Disabling NFSv4 on the server?

Discussion in 'Linux Networking' started by Dan Stromberg, May 25, 2006.

  1. I have a linux box I need to use as an NFS server for a sun NFS client.

    The Sun client is mounting from the linux server from myriad different
    places in shell scripts and (hopefully not) C programs.

    The communication is having problems when they try to use NFSv4. All
    seems fine if they use NFSv3, but there are too many places to add vers=3
    to all the mount commands.

    So it'd be a lot easier to change the linux server to only advertise that
    it can support NFSv3 and v2.

    However, I tried deleting NFS 4 and mountd 3 from portmap, and I tried
    killing ipmapd, but the pair apparently still want to use NFSv4.

    How can I be rid of NFSv4 via a change to the linux (FC4) NFS server?

    Dan Stromberg, May 25, 2006
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  2. No offense, but if the only way you can change the behavior is by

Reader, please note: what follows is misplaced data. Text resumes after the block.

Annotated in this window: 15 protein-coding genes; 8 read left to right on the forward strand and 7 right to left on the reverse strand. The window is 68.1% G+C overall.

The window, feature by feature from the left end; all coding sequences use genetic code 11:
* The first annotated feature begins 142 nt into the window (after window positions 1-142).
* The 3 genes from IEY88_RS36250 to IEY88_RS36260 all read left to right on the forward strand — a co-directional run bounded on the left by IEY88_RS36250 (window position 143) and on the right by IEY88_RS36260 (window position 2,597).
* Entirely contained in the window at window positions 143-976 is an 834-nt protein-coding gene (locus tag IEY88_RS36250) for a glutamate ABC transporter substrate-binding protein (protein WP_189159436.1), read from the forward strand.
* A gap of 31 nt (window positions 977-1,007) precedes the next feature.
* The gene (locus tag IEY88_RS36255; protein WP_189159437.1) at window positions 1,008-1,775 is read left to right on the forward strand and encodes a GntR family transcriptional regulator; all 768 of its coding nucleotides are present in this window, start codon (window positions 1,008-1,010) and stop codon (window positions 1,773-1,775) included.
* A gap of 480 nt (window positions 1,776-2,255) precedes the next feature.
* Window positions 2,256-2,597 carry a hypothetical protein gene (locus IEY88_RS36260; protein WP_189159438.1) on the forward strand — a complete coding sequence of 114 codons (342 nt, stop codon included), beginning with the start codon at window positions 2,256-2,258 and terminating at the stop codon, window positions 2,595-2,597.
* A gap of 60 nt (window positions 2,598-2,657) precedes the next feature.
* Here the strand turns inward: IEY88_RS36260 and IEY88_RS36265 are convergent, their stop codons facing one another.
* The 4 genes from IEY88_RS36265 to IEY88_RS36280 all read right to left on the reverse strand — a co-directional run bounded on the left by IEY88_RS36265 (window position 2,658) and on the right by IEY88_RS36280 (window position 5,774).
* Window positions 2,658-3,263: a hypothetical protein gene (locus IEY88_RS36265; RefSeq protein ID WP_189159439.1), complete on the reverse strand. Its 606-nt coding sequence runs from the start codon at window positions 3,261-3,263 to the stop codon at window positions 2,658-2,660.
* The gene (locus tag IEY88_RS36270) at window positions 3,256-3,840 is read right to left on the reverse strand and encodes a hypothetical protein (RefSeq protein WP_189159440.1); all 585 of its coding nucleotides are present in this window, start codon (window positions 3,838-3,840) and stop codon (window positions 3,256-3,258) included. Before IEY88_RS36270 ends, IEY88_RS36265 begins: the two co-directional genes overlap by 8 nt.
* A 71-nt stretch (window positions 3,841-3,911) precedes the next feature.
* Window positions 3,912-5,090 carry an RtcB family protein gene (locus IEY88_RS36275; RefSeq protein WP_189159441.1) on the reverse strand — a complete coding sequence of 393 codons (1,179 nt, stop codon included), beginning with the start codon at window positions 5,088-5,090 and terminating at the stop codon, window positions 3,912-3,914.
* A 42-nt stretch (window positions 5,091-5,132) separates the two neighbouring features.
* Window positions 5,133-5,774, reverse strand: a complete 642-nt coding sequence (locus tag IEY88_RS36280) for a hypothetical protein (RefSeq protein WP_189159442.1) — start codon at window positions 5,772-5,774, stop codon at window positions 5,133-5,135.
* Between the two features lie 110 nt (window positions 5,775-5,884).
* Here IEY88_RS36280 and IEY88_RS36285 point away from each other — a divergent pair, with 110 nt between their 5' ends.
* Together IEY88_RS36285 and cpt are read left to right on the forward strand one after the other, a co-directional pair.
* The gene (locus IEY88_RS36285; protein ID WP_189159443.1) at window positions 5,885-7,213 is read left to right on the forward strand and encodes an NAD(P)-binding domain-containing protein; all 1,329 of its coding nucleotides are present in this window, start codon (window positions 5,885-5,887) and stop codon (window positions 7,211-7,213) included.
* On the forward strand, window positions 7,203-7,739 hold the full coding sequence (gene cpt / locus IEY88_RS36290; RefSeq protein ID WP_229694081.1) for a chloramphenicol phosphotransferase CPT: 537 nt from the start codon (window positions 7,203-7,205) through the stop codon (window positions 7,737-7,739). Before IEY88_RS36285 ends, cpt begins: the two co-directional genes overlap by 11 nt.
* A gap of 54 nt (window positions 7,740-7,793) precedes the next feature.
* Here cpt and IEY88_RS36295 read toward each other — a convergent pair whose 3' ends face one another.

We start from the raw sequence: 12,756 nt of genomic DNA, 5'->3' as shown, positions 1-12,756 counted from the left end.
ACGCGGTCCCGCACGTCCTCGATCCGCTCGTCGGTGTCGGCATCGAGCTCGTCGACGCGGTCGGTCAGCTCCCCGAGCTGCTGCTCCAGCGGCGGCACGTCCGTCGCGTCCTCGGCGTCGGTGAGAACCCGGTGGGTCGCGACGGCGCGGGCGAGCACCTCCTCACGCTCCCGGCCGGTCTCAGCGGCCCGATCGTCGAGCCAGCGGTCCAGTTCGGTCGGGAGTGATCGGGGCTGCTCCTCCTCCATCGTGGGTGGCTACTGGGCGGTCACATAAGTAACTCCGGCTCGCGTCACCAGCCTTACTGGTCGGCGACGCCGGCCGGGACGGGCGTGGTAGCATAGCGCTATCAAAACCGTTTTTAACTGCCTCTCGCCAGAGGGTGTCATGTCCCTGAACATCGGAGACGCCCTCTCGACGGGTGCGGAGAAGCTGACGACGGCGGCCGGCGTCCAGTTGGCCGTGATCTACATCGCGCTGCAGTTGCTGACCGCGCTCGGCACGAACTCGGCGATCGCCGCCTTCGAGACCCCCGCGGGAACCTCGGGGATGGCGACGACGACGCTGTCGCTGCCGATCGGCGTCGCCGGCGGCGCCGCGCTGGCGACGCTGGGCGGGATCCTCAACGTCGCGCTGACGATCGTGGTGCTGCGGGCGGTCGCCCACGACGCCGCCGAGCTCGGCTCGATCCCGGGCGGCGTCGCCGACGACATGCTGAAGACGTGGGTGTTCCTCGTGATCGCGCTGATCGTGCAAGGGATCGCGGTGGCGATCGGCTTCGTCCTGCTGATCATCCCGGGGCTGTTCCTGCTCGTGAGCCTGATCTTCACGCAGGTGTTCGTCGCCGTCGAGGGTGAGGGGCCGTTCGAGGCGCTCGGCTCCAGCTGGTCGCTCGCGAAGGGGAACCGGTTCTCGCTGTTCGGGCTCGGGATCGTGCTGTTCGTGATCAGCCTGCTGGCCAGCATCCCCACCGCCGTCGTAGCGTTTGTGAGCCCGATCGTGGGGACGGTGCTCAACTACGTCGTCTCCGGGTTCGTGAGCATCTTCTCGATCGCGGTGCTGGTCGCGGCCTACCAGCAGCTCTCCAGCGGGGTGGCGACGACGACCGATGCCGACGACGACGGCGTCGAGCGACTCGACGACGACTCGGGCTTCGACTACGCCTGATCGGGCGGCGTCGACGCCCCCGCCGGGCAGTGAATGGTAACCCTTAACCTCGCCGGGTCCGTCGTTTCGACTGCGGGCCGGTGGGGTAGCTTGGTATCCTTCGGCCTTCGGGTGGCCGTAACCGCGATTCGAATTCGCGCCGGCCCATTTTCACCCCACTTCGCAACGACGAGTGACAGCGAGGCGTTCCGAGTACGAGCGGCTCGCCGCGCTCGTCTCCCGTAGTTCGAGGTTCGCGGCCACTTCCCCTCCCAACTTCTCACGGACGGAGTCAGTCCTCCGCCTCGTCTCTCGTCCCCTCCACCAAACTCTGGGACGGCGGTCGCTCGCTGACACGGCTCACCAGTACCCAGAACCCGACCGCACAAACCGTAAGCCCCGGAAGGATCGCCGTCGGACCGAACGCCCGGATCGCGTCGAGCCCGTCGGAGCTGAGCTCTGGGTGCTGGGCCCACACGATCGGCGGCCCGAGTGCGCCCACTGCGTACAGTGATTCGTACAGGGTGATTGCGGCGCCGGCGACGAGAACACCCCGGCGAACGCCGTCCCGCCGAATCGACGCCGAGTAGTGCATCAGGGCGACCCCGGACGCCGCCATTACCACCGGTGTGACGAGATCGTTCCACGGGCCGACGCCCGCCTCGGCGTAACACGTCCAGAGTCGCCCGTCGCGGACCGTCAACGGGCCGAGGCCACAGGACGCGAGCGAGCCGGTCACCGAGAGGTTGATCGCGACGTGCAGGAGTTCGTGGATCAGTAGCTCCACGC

changing the scripts in "too many places", then you're doing something
    wrong at a higher conceptual level. This is why we use things like
    /etc/fstab, or an automounter, or config files, or even just variables:
    so we can change things once and have them take effect in many places,
    instead of having to try and hunt down everywhere that might refer to
    something. Still, I realize that these scripts were probably written
    years ago, by someone who is no longer available for a beating...

    Did you look at 'man rpc.mountd'? From the manpage:

    -N or --no-nfs-version
    This option can be used to request that rpc.mountd do not offer certain
    versions of NFS. The current version of rpc.mountd can support both NFS
    version 2 and the newer version 3. If the NFS kernel module was
    compiled without support for NFSv3, rpc.mountd must be invoked with the
    option --no-nfs-version 3 .

    I assume it will work to prevent v4 - never tried it.
    Jeremiah DeWitt Weiner, May 26, 2006
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  3. Agreed, but I have 0 authority over that part of this, and it's owned by a
    vendor, not my employer.

    Sweet. I'll try that.

    Dan Stromberg, May 30, 2006
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